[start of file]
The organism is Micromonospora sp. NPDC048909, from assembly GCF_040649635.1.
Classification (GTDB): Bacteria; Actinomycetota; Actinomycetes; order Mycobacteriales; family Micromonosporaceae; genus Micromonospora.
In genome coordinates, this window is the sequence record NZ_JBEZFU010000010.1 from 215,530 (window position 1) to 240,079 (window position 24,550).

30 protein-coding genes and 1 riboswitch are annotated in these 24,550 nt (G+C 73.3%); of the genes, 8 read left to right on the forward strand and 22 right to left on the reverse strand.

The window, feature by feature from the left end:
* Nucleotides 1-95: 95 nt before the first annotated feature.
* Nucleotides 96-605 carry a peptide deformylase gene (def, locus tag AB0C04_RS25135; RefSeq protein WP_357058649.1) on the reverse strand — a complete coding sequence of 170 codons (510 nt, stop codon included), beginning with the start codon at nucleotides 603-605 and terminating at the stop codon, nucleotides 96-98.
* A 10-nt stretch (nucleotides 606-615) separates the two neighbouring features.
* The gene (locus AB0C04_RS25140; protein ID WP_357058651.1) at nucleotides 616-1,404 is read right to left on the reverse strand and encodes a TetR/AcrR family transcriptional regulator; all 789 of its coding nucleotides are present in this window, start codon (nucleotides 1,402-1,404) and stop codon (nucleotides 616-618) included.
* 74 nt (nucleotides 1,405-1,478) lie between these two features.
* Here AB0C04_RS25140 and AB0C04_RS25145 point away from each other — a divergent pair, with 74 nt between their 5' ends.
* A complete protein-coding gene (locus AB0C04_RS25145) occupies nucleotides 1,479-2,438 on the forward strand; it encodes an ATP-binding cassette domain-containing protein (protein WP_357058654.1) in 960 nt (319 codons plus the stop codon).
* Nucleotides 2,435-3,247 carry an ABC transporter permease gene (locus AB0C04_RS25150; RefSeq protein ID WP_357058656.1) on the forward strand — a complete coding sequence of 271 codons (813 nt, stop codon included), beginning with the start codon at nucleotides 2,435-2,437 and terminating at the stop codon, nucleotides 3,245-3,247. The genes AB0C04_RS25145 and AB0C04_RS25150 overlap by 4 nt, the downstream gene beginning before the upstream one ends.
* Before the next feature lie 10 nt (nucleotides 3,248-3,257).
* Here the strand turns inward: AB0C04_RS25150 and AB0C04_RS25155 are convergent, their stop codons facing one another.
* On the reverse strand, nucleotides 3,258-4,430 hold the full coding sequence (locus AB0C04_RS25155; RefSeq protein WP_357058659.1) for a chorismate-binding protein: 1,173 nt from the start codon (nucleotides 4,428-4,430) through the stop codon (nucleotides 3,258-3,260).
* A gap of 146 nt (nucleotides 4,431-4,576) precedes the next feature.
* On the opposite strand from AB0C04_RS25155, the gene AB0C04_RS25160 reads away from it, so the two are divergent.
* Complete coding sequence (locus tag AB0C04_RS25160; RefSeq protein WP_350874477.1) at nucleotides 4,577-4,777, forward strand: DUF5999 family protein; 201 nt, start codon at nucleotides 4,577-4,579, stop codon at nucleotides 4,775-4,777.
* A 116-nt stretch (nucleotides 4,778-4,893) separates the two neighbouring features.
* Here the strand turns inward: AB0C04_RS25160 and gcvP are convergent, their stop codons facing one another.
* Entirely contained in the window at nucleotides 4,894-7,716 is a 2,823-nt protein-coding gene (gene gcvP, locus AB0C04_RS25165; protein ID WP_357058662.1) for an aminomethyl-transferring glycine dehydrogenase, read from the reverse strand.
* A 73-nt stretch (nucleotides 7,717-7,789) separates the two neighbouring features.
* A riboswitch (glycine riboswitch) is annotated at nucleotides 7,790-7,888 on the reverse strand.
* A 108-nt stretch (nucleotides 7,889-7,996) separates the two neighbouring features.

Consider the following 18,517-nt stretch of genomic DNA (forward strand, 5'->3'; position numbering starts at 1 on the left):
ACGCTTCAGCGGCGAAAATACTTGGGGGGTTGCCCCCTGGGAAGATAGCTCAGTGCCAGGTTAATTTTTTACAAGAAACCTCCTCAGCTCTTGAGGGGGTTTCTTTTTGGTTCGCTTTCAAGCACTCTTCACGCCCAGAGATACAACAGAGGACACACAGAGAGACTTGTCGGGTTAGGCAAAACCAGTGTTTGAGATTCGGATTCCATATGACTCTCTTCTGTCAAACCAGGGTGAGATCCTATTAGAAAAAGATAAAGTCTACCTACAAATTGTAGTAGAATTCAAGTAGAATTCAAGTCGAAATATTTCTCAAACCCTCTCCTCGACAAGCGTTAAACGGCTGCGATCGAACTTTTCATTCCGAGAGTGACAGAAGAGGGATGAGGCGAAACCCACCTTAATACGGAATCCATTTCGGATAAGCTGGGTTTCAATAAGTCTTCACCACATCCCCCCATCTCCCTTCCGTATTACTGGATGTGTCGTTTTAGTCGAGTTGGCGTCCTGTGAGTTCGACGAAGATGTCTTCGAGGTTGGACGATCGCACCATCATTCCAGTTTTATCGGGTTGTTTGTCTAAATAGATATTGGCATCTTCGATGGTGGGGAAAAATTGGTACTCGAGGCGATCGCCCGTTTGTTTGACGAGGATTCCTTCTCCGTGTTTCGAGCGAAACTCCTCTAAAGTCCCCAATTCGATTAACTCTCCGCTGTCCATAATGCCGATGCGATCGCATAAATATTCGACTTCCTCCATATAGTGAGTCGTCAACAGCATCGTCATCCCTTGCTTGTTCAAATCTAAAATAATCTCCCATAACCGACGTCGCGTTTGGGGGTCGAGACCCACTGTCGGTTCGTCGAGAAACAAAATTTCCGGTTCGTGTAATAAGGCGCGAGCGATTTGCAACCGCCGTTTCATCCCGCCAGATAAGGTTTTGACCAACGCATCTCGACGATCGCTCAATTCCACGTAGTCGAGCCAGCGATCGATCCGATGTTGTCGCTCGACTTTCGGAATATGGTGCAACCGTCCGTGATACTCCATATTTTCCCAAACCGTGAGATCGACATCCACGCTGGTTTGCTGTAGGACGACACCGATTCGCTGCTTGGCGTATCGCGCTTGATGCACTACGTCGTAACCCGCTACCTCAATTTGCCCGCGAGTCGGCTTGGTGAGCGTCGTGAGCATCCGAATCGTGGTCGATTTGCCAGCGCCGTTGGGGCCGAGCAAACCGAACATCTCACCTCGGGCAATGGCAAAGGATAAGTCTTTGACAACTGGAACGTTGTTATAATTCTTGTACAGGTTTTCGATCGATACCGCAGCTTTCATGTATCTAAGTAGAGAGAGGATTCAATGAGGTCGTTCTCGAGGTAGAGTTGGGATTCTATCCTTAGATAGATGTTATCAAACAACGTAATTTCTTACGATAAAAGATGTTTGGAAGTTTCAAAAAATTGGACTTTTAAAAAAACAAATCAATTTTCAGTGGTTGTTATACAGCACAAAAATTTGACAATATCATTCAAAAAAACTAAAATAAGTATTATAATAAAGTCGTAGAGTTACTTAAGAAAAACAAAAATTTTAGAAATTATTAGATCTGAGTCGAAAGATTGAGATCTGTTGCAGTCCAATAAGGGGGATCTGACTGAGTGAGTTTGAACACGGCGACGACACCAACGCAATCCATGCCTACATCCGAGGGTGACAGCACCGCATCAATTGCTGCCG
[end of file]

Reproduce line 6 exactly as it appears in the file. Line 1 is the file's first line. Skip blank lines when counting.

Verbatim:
* Nucleotides 1-95: 95 nt before the first annotated feature.